Zooming back out, we talked about power being an advantage but iron play being just as important. However, the around-the-green and putting challenge is just as tough. It's a true test of all-around golf. This is where course management comes into play because sometimes it is better to miss the green entirely rather than landing a GIR but finding yourself in the wrong section of the green. You can know where those misses are from past experiences at the course or an accurate scouting report. Even if you do miss in the right spots, you need a sharp short game to avoid the bogey trains.

For grass, golfers will see bermudagrass fairways that were overseeded last month so the ryegrass is still trying to establish its dominance. The bermuda is still the primary strand on the fairways which is not the case come April when ryegrass is thriving. On the greens, they'll see bentgrass surfaces that run pure and lightning fast. The stimp is usually geared up to 13 feet or faster. It can embarrass you quickly if your lag putting is slouching. It does make it relatively easy to roll in the mid-range putts because the greens run so pure.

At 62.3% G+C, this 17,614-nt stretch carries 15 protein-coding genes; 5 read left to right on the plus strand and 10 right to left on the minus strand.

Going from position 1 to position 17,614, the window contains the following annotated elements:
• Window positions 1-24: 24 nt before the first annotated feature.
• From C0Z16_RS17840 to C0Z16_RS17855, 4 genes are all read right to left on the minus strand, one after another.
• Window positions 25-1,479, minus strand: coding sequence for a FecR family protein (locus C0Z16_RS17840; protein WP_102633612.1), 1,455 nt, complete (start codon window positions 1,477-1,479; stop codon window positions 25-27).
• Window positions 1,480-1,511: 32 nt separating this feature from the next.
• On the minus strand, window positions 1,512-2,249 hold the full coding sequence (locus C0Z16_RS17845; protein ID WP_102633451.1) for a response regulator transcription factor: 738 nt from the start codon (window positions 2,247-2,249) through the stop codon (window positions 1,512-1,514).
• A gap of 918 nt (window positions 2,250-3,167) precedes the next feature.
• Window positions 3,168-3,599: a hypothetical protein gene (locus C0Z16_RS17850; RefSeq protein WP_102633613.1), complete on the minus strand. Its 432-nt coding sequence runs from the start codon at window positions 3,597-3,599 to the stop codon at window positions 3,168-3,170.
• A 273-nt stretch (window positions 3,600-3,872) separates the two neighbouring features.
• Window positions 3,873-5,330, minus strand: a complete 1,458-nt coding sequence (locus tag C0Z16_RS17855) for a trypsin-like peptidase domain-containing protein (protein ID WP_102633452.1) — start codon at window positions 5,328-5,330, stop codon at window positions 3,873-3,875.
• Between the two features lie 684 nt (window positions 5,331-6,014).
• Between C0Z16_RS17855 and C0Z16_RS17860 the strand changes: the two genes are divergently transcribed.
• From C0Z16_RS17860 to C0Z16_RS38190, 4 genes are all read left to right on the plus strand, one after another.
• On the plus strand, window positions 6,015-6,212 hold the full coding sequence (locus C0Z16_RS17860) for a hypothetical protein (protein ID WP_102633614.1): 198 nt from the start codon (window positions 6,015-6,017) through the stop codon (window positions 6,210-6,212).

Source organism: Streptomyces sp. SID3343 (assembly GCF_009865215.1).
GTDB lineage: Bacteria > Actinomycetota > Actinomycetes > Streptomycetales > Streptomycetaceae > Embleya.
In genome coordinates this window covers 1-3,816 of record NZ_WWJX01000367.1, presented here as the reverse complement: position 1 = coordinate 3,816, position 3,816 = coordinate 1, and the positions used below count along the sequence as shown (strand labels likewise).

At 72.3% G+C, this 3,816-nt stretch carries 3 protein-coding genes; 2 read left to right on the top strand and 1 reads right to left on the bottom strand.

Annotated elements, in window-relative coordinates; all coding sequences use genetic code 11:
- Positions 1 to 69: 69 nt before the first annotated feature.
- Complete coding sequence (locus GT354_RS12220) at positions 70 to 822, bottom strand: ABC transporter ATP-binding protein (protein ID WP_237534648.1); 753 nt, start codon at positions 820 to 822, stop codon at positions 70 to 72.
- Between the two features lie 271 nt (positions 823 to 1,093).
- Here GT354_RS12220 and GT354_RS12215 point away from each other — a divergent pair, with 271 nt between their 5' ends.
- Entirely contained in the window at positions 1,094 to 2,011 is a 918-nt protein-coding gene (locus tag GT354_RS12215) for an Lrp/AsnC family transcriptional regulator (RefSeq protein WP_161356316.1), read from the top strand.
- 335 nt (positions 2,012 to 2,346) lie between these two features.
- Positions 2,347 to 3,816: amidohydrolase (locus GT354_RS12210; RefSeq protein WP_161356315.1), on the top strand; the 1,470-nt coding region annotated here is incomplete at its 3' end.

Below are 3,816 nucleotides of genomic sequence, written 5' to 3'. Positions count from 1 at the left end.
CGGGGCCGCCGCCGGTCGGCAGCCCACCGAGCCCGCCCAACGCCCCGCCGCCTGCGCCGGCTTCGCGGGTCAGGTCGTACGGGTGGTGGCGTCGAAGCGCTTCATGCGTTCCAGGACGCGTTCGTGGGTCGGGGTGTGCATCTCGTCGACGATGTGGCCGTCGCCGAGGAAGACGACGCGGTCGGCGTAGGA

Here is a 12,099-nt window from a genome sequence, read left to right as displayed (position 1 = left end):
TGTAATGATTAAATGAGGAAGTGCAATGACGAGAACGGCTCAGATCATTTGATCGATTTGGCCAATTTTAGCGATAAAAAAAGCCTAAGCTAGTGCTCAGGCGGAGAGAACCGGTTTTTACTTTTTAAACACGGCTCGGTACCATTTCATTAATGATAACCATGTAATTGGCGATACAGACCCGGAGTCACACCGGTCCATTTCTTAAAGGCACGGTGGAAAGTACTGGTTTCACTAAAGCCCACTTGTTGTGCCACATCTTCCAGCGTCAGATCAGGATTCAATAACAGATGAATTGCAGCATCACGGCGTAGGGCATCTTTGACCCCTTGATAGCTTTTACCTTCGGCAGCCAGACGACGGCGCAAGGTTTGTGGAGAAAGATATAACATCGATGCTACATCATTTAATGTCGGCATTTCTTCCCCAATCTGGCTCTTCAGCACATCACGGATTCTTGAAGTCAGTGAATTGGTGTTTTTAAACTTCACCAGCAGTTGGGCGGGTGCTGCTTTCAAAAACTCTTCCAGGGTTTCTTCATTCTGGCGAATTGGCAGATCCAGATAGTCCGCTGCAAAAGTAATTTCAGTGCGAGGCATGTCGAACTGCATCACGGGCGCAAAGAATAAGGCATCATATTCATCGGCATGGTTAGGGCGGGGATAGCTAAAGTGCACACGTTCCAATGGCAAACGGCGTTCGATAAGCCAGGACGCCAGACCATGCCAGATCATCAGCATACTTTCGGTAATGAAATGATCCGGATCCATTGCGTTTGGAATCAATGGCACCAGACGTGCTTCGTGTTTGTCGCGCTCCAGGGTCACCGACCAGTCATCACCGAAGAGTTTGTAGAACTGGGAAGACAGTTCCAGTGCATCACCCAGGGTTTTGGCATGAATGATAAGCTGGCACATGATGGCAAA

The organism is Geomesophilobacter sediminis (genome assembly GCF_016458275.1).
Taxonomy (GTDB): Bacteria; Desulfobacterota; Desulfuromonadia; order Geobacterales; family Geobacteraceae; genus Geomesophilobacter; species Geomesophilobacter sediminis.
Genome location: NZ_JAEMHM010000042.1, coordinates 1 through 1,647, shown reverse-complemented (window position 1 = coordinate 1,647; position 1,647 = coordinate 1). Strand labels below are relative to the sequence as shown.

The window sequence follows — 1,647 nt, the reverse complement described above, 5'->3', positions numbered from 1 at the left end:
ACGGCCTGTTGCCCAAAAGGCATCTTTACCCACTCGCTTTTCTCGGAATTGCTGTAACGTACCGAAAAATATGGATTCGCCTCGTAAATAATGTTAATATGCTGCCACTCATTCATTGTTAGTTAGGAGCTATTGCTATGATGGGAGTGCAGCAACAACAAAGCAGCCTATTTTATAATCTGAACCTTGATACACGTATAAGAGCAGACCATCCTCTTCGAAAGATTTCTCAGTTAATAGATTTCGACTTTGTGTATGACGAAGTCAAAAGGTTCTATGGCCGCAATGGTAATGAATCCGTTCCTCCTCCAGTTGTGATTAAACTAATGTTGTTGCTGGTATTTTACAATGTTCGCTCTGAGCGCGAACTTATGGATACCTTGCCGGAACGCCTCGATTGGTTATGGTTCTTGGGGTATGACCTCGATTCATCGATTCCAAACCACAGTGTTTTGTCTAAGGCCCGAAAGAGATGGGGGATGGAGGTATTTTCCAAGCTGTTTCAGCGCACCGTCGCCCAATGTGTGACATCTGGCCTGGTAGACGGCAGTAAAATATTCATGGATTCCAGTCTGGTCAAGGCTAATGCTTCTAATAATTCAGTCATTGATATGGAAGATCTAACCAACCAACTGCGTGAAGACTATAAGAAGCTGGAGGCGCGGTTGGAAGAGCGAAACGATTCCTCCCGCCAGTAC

Course Quotes

Sifting through some past quotes, let's try to break down the course to see how it will play.

Francesco Molinari: "it’s a second-shot golf course. Tee shots are important, but not key, probably. Obviously you can play from the rough. I think off the tee, it’s important to miss on the good side. Every hole there’s a side where most of the time you have a shot to the green, even if you are out of position"

Justin Thomas: "I work on my lag putting a decent bit because there’s going to be times maybe you can’t get close to a pin or you get out of position, you have to hit it to the fat of the green and you have 40, 50, 60-footers where you need to lag it up there and try to 2-putt."